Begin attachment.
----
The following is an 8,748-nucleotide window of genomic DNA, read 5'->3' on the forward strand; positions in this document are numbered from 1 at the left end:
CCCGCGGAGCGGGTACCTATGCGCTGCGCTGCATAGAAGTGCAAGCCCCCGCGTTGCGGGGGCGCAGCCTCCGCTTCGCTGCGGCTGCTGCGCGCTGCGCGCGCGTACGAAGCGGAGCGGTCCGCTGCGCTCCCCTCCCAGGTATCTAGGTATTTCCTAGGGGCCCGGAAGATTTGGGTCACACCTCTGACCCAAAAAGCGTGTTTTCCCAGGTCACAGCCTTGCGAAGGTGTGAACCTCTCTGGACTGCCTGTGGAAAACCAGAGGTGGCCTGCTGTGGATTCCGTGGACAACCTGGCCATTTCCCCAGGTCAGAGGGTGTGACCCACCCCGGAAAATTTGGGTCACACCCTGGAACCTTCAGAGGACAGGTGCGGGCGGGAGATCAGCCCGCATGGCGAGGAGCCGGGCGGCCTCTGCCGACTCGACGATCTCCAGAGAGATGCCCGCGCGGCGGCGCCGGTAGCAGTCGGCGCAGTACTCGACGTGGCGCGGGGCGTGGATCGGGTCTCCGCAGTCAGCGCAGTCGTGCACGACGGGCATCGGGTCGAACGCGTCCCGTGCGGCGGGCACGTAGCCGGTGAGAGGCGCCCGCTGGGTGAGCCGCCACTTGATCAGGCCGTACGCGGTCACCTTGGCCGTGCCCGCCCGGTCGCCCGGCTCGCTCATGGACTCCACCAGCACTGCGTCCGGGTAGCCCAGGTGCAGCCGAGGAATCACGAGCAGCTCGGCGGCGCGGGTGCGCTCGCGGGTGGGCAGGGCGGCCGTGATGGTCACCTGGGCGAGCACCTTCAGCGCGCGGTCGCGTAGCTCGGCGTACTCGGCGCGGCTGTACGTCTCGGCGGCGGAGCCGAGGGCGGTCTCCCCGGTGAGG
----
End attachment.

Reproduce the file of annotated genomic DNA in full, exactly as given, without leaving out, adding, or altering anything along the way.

The following is an 8,748-nucleotide window of genomic DNA, read 5'->3' on the forward strand; positions in this document are numbered from 1 at the left end:
CCCGCGGAGCGGGTACCTATGCGCTGCGCTGCATAGAAGTGCAAGCCCCCGCGTTGCGGGGGCGCAGCCTCCGCTTCGCTGCGGCTGCTGCGCGCTGCGCGCGCGTACGAAGCGGAGCGGTCCGCTGCGCTCCCCTCCCAGGTATCTAGGTATTTCCTAGGGGCCCGGAAGATTTGGGTCACACCTCTGACCCAAAAAGCGTGTTTTCCCAGGTCACAGCCTTGCGAAGGTGTGAACCTCTCTGGACTGCCTGTGGAAAACCAGAGGTGGCCTGCTGTGGATTCCGTGGACAACCTGGCCATTTCCCCAGGTCAGAGGGTGTGACCCACCCCGGAAAATTTGGGTCACACCCTGGAACCTTCAGAGGACAGGTGCGGGCGGGAGATCAGCCCGCATGGCGAGGAGCCGGGCGGCCTCTGCCGACTCGACGATCTCCAGAGAGATGCCCGCGCGGCGGCGCCGGTAGCAGTCGGCGCAGTACTCGACGTGGCGCGGGGCGTGGATCGGGTCTCCGCAGTCAGCGCAGTCGTGCACGACGGGCATCGGGTCGAACGCGTCCCGTGCGGCGGGCACGTAGCCGGTGAGAGGCGCCCGCTGGGTGAGCCGCCACTTGATCAGGCCGTACGCGGTCACCTTGGCCGTGCCCGCCCGGTCGCCCGGCTCGCTCATGGACTCCACCAGCACTGCGTCCGGGTAGCCCAGGTGCAGCCGAGGAATCACGAGCAGCTCGGCGGCGCGGGTGCGCTCGCGGGTGGGCAGGGCGGCCGTGATGGTCACCTGGGCGAGCACCTTCAGCGCGCGGTCGCGTAGCTCGGCGTACTCGGCGCGGCTGTACGTCTCGGCGGCGGAGCCGAGGGCGGTCTCCCCGGTGAGG